5. Music, beauty and the digital future

In order to complement some ideas in this essay, it is worth noting that in its emerging era, electronic music was created with instruments that did not work digitally (with numerical signal encoding) but analogically. These were sound synthesizers (with electronic tubes, then with transistors and later with integrated circuits), audio sequencers (such as ‘CV/gate’) or other more or less artisanal devices (Frippertronics; theremin/termenvox; Fender Rhodes piano; Ondes Martenot; tape loops, tape delay, musique concrète). It was not until the 1980s that the way of digitally recording, processing and generating music would be opened.

But what is the essential difference between analogue and digital sound? (We tacitly accept that music, of whatever genre it may be, means sound. In fact, a multitude of sounds, emitted and succeeded according to harmonic/aesthetic laws.) These two terms, somehow antagonistic, were defined in relation to each other. Initially – in the days of vacuum tubes and transistors – electronics did not have a second name, but only after the advent of signal coding technologies, would the field bifurcate into (1) analog electronics (working with continuous signal) and (2) digital electronics (working with discontinuous/discrete signals). (The digital electronics are also called ‘logic electronics’, because the topology and operation of their circuits correspond to a desired logic.)

The transformation of the natural/analog signal into a digital signal involves two processes: (1) sampling and (2) quantization. Sound sampling means that we read (i.e. take a sample from) the original signal at every fraction of a second (a fraction having, let us say, 2×10-5 seconds, as in the case of CD-Audio), and quantization implies that we will measure the amplitude of each sample and transform it into a number (respectively into a digital code, i.e. a group of bits). This transformation is called analog-to-digital conversion (ADC). Of course, when it is necessary to listen those digitally recorded signals, they must go through a digital-to-analog conversion (DAC), which is somewhat the reverse of the one briefly described above.

Of the two processes applied to the digitization of music, sampling is guilty of the greatest loss when recording the original sound, and this is because in those unread time intervals (intervals of 2×10-5 seconds) the audio signal nonetheless continues, especially if it is a polyphonic signal, as happens in music where several instruments play quasi-simultaneously, and each instrument actually emits many simultaneous sounds. (Even when a single musical note is emitted, the sound having the frequency corresponding to that note is accompanied by a myriad of other sounds – secondary/additional harmonics – that make up the ‘timbre of the instrument’.) In fact, from a Hi-Fi (High-Fidelity) perspective, the beginnings of music digitization were unfortunate because it was not understood then that Nyquist’s Theorem (which defined a minimum for the sampling rate of signals) was not suitable for music sounds.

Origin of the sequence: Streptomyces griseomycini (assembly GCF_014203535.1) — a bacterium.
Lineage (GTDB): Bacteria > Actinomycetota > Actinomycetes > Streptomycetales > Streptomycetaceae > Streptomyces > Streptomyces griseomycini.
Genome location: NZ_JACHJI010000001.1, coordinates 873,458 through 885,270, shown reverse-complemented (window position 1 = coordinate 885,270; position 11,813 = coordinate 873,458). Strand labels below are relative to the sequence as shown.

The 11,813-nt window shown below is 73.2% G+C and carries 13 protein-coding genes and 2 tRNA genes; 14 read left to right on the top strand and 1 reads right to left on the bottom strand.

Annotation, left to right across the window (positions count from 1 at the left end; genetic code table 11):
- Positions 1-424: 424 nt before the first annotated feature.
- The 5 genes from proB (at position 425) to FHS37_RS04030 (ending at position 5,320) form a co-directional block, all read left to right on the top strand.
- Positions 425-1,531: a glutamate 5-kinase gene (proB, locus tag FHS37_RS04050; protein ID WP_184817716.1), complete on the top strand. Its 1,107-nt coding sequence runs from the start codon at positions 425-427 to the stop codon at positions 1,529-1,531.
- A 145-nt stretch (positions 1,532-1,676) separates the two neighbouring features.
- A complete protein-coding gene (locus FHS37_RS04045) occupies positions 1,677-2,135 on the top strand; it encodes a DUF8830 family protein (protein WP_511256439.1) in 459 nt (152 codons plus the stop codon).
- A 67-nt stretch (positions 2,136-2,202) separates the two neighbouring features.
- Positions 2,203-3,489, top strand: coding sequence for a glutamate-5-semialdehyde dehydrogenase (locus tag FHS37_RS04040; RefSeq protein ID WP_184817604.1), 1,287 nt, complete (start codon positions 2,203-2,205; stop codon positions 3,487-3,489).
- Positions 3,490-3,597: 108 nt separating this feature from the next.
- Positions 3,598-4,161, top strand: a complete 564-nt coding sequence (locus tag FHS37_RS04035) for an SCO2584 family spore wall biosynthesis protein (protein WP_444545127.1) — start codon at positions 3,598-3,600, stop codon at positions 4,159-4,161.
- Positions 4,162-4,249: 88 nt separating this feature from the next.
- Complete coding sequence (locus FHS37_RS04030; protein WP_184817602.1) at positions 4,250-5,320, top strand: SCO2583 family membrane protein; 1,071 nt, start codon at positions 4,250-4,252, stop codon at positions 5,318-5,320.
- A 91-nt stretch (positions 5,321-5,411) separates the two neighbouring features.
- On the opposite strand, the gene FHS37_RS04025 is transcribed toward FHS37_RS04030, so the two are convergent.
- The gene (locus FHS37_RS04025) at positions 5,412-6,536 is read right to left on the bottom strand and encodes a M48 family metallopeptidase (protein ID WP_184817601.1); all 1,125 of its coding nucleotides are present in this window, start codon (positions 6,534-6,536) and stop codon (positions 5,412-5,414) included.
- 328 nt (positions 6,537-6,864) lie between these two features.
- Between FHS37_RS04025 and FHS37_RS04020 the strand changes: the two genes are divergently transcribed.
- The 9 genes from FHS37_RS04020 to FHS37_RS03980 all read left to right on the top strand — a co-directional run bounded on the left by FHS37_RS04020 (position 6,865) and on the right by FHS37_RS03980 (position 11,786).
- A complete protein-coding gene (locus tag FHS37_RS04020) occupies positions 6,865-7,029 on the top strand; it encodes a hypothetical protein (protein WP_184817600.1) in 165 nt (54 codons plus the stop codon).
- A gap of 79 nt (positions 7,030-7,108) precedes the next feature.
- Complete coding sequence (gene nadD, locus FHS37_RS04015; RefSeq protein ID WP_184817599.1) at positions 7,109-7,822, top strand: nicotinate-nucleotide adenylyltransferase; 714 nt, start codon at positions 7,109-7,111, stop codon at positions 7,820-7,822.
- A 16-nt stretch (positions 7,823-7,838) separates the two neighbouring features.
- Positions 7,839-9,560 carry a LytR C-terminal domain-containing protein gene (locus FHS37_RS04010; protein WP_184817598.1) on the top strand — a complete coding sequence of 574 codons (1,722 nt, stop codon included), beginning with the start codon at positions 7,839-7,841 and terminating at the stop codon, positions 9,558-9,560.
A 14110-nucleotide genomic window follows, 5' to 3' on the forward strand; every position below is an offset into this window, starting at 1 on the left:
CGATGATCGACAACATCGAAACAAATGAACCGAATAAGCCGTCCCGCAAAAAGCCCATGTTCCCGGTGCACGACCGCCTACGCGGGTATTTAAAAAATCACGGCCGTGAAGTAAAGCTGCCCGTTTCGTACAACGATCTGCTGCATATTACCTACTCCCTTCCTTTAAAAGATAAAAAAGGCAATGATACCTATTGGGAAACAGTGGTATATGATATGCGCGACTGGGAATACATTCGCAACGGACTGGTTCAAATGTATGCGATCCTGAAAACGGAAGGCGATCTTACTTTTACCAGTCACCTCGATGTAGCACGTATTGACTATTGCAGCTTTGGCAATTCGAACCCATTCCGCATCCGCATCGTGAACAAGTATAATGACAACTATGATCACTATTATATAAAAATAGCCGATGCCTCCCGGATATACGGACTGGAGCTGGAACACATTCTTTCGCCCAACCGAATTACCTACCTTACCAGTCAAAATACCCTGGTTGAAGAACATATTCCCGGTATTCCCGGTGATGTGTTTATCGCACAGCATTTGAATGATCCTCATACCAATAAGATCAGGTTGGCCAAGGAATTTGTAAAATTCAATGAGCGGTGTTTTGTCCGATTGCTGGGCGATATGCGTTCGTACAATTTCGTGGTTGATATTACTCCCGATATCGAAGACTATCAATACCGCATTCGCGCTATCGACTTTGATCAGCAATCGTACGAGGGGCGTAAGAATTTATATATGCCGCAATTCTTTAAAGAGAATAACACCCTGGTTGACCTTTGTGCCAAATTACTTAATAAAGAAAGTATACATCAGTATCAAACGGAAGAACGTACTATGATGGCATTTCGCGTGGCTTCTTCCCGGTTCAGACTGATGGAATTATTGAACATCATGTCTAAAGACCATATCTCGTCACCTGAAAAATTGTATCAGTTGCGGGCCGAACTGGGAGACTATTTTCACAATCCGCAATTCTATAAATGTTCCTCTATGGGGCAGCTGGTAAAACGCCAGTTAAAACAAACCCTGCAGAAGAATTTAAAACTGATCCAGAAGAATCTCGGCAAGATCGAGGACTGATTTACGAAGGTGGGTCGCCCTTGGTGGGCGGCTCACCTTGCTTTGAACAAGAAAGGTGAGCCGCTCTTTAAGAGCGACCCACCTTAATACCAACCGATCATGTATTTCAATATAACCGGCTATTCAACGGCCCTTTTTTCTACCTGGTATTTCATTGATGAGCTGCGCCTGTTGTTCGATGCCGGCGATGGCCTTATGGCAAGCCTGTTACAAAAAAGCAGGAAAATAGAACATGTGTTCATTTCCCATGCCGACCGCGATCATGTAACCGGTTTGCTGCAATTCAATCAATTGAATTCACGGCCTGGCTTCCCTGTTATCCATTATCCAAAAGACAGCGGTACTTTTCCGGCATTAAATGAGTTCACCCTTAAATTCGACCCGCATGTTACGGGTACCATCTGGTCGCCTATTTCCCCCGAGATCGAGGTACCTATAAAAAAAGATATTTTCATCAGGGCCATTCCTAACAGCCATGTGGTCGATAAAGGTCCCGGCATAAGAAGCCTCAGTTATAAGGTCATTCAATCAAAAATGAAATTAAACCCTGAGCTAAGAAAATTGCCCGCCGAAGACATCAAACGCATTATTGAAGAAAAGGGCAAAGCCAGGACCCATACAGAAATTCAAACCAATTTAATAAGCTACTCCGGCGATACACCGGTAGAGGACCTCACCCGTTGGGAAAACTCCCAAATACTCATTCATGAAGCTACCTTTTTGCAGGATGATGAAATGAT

A similar insufficiency at the small time scale is the reason why digital synthesis sounds (even when embodying traditional musical instruments) are poorer than sounds produced by acoustic instruments (instruments that produce sound by physical vibration: either a parts of their composition, or the air passing through them), an aspect that we can all analyze if we do small experiments by listening carefully to musical instruments or comparing quality music recordings.

Humans, with our analogue ears, have a natural affinity for music. The appreciation and recognition of beauty, including the auditory one, involve two fundamental factors in human beings. The first factor is our biological and innate perception, which is passed down through genetics. The second factor is our cultural perception, shaped by environmental influences, such as imitation, assimilation, and education (i.e. developed through the traditions and customs of the people among, and places where, we have grown up or currently reside). Thus, we have two filters through which our perception of music is shaped: a biological and a psycho-social one.

The influence of the biological filter can be documented by the fact that certain sounds (specific combinations/aggregations of frequencies) can evoke distinct physiological states, either beneficial or adverse, with or without involvement of the psyche. On the other hand, the psycho-social conditioning can be illustrated by the awareness that there were (and still are) peoples in the world who divide the musical octave into intervals other than the twelve we commonly use, and who build the rhythms in other measures than we do. Therefore, if we were to listen to music indigenous to such cultures, we might feel a sense of confusion. Thus, the concepts for musical aesthetics developed by an extraterrestrial civilization, if we were to ever encounter one, might very well leave us utterly baffled.


[2] The author recommends the ‘Discipline’ album for edification.



Mircea Băduț is a Romanian writer and engineer. He wrote eleven books on informatics and six books of fictional prose and essays. He also wrote over 500 articles and essays for various magazines and publications in Romania and around the world.